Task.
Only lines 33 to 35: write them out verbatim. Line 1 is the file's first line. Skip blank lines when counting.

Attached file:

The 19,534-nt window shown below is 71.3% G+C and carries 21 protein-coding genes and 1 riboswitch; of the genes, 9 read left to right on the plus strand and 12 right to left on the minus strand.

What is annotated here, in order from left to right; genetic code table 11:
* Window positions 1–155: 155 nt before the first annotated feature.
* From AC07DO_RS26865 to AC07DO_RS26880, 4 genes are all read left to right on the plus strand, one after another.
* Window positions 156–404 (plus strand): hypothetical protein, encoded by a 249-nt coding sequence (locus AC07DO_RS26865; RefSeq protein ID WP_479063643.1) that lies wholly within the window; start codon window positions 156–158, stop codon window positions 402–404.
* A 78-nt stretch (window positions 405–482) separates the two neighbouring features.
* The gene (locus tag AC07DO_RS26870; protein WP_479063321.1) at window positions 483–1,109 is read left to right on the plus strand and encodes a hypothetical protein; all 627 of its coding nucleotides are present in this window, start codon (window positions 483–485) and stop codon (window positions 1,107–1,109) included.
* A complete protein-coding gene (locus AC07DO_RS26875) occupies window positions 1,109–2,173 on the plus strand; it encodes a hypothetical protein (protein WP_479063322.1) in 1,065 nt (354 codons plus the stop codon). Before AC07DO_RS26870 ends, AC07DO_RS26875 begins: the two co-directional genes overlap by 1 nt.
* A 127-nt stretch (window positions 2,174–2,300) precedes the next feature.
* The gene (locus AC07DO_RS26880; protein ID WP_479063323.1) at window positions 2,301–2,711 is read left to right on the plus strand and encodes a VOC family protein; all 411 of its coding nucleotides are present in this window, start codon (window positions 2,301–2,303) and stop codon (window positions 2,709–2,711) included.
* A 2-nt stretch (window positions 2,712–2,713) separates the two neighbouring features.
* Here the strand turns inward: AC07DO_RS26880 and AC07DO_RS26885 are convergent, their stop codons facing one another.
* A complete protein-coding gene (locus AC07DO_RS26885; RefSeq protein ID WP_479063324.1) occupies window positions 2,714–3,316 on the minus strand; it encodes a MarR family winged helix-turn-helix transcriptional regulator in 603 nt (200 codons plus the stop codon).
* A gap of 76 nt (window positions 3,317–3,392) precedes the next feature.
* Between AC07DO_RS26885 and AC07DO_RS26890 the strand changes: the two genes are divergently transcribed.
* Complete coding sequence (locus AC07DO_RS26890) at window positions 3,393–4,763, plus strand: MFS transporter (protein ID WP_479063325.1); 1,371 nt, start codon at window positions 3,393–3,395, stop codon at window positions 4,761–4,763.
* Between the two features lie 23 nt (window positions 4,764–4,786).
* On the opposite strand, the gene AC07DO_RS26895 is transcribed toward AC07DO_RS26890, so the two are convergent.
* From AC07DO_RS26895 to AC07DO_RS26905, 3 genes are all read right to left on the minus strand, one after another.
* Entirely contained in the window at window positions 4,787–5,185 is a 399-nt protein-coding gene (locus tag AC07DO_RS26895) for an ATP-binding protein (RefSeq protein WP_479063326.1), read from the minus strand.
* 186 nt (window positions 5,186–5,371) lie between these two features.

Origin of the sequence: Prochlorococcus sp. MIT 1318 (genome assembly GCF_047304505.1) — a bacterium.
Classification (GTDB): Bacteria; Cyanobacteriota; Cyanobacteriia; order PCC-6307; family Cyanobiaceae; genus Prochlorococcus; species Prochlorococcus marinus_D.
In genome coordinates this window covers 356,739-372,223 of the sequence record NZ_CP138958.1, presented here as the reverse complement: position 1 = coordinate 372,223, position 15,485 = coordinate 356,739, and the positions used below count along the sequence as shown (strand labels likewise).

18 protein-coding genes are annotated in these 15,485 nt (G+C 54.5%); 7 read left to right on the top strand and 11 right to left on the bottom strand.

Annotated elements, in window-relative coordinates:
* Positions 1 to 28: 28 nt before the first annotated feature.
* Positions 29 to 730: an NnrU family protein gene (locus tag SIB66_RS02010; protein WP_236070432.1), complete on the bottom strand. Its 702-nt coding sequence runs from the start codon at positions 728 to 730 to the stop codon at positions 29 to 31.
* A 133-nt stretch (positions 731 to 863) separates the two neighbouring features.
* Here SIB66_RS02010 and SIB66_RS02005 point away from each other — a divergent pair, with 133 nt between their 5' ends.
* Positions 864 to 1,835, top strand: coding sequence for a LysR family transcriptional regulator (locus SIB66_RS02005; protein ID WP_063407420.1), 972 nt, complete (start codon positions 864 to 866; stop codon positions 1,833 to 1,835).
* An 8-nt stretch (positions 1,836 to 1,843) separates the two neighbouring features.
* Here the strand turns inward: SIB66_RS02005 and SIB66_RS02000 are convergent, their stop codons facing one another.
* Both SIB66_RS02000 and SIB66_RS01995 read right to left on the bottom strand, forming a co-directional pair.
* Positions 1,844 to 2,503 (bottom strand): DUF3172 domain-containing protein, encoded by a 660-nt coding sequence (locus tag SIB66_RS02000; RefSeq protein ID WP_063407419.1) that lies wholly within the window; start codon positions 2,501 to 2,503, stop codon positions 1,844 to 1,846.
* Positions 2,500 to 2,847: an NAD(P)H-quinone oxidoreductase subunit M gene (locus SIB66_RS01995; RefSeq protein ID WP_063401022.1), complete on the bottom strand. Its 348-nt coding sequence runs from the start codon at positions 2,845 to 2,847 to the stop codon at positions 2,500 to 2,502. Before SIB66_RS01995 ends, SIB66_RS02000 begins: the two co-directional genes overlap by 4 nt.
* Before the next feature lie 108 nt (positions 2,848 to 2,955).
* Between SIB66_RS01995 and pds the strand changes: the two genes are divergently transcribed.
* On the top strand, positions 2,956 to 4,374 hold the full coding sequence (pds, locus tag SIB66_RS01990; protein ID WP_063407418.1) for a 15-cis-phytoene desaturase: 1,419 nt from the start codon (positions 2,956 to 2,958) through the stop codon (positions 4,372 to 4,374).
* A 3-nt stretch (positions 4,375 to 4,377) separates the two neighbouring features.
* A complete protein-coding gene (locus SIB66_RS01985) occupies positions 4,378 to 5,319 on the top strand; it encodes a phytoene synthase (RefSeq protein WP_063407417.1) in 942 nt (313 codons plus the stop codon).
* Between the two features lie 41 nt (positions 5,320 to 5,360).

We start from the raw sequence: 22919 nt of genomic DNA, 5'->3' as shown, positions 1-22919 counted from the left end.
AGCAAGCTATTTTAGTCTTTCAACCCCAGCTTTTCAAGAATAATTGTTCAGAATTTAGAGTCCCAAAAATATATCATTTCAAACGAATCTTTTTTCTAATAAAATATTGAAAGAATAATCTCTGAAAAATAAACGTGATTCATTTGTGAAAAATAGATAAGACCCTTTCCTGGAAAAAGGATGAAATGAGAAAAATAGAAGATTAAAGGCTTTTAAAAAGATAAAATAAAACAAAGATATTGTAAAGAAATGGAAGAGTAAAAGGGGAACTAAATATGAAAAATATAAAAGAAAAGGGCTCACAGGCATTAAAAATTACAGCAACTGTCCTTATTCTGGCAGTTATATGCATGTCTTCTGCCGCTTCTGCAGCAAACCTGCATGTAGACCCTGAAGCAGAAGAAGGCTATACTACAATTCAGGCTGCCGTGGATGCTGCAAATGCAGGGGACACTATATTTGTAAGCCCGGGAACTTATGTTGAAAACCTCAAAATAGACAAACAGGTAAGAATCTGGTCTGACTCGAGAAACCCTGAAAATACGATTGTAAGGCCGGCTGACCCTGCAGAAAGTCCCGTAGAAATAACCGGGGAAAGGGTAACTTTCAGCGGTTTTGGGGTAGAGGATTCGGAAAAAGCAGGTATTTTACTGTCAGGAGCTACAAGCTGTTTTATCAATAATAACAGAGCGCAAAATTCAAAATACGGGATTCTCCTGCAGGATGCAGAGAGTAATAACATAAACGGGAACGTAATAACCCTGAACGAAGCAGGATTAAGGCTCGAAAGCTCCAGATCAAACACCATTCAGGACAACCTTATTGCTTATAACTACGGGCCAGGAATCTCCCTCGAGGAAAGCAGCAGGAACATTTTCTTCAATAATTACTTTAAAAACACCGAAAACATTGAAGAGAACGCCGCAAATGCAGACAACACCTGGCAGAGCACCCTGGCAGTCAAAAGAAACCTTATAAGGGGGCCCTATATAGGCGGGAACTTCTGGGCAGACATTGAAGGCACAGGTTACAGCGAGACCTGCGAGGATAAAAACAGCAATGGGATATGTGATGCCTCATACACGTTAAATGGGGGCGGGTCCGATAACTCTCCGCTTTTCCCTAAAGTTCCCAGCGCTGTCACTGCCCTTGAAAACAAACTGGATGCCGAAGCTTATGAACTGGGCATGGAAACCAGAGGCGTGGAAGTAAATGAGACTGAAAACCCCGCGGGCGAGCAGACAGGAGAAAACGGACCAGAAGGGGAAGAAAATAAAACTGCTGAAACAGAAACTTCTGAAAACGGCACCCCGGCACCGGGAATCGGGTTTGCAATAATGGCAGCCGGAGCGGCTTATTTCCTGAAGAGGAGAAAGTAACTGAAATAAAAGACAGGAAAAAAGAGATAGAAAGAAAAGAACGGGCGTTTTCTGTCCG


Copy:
* Here the strand turns inward: SIB66_RS02005 and SIB66_RS02000 are convergent, their stop codons facing one another.
* Both SIB66_RS02000 and SIB66_RS01995 read right to left on the bottom strand, forming a co-directional pair.
* Positions 1,844 to 2,503 (bottom strand): DUF3172 domain-containing protein, encoded by a 660-nt coding sequence (locus tag SIB66_RS02000; RefSeq protein ID WP_063407419.1) that lies wholly within the window; start codon positions 2,501 to 2,503, stop codon positions 1,844 to 1,846.